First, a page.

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Drill press 2 or 3 pulley setup need help?

GoceKU

Active Member
Active Member
#1
I'm making my own drill press i have a tread down in the drill press section, now i'm at that stage where i need to plan the drive setup, i have 1400 RPM 3/4 horse motor selected for this project, i've looked at factory drill presses some have 2 pulley setup and only 5-6 gears others have 3 pulleys and more gears, i suppose more gears better but i've seen big gaps in the rpm ranges, and i'll like some advice for the size of the pulleys of a good drill press with linear rpm range, i'm more interested in the slower gears, i have a morse 4 taper sindle made to be able drill bigger holes.
 

RJSakowski

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#4
It depends on the work you wish to do. Big drills = low rpm , tiny drills = high rpm. I prefer high rpm when working wood; you get cleaner holes. I seldom run drills less than 2mm in diameter on either my drill press or my mill/drill as I have other options for those occasions.

I don't believe that you will be able to get down to 50-150 rpm with a single set of step pulleys. 50 rpm would require a 20:1 ratio. Even at 150 rpm, you would require a 7:1 ratio. and something like a 40mm drive pulley diameter will require a 280mm driven diameter. You will most likely want to use a two belt system. This will give you extended range as well as more intermediate steps.

As far as choice of pulley diameters goes, you should try to pick the diameters so the sum of the diameters is approximately equal for all combinations. This will reduce the amount of travel for the belt tightening mechanism. This is fairly easy for a single belt setup but more difficult with two belts.

My drill press has a 1hp. 1725 rpm motor and uses four step cone pulleys. The output range is 400 - 2900 rpm. I would have preferred that I would be able to get down to 100 rpm. My mill drill uses a two belt system and there are 12 speeds ranging from 95 to 2580 rpm.
 

GoceKU

Active Member
Active Member
#5
I do have i chunk of 114 mm diameter round bar and can go down to 35 - 40 mm on the small end but even with 3 pulley setup that will only gave me reduction down to 250 rpm, next i thought if i can bolt an 220 mm top pulley even then is hard to drop it down to 100 RPM, 250 rpm is to fast for a 35 mm drill bit even with and guide hole, any ideas how to avoid worm drive and get the rpm down.
 

RJSakowski

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#6
A 40/114 pulley will give you a ratio of 2.85. follow that with a 40/220 and ratio if 5.5 and you overall ratio will be 15.675. With a 1400 rpm motor, you will have a spindle speed of 89.3 rpm. I wouldn't go any smaller than 40mm on the drive pulleys and preferably larger on the secondary drive pulley to prevent torque limitation due to belt slippage. A 55mm secondary drive pulley will still give you 100 rpm.
 

Ulma Doctor

Infinitely Curious
Active Member
#8
if you can get a 3 phase motor, you can put an inexpensive VFD on the drill press and have an adjustable speed drill press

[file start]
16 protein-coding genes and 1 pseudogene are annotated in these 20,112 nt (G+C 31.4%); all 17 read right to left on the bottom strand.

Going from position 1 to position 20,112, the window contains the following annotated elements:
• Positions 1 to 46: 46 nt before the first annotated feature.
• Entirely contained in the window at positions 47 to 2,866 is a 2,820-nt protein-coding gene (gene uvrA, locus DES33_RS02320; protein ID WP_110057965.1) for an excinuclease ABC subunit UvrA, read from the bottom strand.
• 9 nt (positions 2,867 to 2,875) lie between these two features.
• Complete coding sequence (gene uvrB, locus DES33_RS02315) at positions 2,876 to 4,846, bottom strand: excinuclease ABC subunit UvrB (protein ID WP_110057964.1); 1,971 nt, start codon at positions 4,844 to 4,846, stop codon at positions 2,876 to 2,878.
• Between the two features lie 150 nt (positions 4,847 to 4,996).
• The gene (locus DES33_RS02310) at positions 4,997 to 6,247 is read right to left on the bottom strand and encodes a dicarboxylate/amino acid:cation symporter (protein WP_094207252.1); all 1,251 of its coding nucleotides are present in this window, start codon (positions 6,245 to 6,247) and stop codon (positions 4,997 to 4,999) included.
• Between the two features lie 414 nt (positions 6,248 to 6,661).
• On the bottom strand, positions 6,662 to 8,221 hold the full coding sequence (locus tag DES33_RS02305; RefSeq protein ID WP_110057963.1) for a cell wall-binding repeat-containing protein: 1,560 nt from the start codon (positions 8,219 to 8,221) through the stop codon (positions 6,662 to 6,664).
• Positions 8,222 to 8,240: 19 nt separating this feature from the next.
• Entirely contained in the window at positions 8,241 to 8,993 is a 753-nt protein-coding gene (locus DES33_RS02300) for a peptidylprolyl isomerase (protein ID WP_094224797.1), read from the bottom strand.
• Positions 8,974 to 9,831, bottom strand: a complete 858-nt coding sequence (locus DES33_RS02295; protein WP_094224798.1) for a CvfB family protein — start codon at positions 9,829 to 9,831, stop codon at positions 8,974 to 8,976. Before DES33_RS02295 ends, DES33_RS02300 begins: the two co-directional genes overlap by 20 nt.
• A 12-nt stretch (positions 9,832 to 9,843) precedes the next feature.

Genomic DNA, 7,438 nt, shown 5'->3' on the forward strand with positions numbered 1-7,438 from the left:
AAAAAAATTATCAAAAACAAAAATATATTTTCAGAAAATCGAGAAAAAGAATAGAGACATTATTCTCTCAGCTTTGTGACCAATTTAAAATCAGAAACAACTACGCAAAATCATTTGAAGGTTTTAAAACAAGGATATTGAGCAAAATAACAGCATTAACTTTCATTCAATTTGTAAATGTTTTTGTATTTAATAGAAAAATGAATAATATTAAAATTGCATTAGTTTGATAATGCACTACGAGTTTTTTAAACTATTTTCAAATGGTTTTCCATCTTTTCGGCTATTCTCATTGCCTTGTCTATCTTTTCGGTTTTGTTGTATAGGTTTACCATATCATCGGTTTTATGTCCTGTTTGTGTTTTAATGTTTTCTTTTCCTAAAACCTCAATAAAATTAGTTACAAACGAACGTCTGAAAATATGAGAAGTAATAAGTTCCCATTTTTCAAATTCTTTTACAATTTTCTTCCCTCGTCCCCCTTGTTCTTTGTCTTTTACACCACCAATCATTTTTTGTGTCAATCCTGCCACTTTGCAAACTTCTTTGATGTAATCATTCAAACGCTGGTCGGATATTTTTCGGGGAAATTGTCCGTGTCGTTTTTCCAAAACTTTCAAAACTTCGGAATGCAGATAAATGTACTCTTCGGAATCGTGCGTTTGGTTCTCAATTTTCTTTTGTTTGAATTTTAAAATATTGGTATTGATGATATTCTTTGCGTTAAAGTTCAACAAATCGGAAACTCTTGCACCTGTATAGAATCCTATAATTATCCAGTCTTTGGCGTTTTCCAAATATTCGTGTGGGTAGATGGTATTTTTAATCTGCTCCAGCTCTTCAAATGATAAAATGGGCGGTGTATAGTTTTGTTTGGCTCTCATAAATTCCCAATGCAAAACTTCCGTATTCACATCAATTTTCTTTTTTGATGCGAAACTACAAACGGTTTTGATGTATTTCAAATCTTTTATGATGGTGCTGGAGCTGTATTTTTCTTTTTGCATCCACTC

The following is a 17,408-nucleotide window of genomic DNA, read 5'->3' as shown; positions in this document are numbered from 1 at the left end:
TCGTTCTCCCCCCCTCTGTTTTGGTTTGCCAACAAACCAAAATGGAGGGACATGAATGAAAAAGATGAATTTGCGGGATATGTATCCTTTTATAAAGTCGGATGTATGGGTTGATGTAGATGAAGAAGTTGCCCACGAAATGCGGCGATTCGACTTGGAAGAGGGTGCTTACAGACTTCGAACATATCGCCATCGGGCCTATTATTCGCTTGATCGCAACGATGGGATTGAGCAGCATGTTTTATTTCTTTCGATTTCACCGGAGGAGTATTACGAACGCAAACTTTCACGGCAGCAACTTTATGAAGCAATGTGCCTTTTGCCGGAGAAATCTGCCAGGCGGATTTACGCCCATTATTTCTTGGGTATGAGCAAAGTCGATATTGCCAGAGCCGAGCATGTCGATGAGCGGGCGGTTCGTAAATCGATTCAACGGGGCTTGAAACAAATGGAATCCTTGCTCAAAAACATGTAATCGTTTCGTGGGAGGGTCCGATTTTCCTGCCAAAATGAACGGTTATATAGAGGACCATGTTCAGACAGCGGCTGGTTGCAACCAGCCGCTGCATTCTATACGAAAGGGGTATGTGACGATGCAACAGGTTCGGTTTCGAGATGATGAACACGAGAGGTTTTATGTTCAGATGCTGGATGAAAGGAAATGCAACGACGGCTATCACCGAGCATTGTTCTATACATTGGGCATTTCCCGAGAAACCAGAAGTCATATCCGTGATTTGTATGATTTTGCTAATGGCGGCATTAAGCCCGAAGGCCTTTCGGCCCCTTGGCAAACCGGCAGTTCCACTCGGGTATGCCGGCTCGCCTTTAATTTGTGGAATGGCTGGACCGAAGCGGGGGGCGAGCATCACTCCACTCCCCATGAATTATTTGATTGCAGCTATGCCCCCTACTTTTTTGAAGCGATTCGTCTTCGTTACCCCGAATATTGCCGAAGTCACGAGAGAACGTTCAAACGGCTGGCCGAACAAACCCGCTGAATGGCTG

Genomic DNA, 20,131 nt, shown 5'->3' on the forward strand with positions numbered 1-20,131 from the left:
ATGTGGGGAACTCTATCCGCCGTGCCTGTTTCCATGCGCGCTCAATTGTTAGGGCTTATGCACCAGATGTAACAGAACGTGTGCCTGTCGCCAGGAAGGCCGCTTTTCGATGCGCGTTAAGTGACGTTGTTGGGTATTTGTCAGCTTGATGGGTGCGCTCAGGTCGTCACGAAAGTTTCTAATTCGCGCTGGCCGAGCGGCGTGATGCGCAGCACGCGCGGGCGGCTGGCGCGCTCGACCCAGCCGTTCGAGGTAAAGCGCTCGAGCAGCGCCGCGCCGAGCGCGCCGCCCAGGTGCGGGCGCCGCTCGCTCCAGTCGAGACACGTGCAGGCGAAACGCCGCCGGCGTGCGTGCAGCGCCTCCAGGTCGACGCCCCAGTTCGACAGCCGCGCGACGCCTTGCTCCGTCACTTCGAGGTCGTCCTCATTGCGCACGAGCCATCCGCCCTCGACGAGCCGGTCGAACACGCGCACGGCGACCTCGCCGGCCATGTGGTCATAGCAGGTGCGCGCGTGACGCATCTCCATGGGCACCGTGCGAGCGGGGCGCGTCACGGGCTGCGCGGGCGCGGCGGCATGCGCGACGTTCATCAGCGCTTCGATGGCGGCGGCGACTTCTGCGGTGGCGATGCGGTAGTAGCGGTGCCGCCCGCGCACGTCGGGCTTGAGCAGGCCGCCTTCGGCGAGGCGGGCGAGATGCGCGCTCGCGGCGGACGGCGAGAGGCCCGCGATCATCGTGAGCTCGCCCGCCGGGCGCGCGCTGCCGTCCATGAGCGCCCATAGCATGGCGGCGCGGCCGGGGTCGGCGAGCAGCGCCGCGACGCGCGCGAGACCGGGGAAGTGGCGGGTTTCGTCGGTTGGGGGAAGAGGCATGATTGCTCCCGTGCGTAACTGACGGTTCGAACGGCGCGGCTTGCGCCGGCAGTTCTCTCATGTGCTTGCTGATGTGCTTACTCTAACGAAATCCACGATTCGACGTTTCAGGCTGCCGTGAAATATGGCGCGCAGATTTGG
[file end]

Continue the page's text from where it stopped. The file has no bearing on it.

a DC motor and Pulse Width Modulator and suitable inexpensive transformer could also be employed to great effect.
otherwise you'll need to add further reduction by a secondary with some relatively large pulleys or a 3rd jackshaft for ultimate reduction
you could possibly gain reduction from a planetary gear arrangement, but the engineering and time consumption may be prohibitive to create your own.
you could steal the parts for the planetary arrangement from an automatic transmission and go that route, if you were so inclined.
i wish you the best of luck in your work! :)
 

Silverbullet

Active Member
Active Member
#10
The trouble is if i go bigger with the pulley will act as a flywheel, and that's the last thing i want when the drill jams.
Unless you use cast iron pulleys they will not act like a flywheel. I give you example lawnmowers use to have cast iron flywheel and blade they will run and start without the blade. New models use aluminum flywheel and the blade is the counter balance needed to run. It will not start without the blade . Aluminum pulley will not propell if the drill gets stuck it will either burn the belt or stall the motor if jammed bad enough.
If you run three pulleys your torque will be better. Two belts , lots of ways to get rpms and torque . Variable speed with a vfd with three phase motor. Look at some of the old set ups they have torque with overhead belts .
 

GoceKU

Active Member
Active Member
#11
I'll have to make the pulleys out of 1045 steel, it's the only material i have a big enafth piece, you can imagine 12 - 15 kg of drive pulleys at speed, i'll have to put in a disk brake for emergencies, and as RJSakowski pointed out if i go little bigger on one side of the pulleys i could go down to 100 rpm and get much more torque, i already was planning to add flood coolant and a dividing work table, this project is going to take some time but be one of a kind, thank you all that replay and more suggestions are welcome.
 

John_Dennis

Active User
Active Member
#12
making step pulleys is very complicated, making a matching pair of step pulleys is extremely complicated. If you use a 3 pulley set up, you will not need a matching set because the third pulley will tighten the belts in any configuration.
 

GoceKU

Active Member
Active Member
#13
i'm considering putting the motor on a hinge and make a strong spring adjustable tensioner to tension both belts.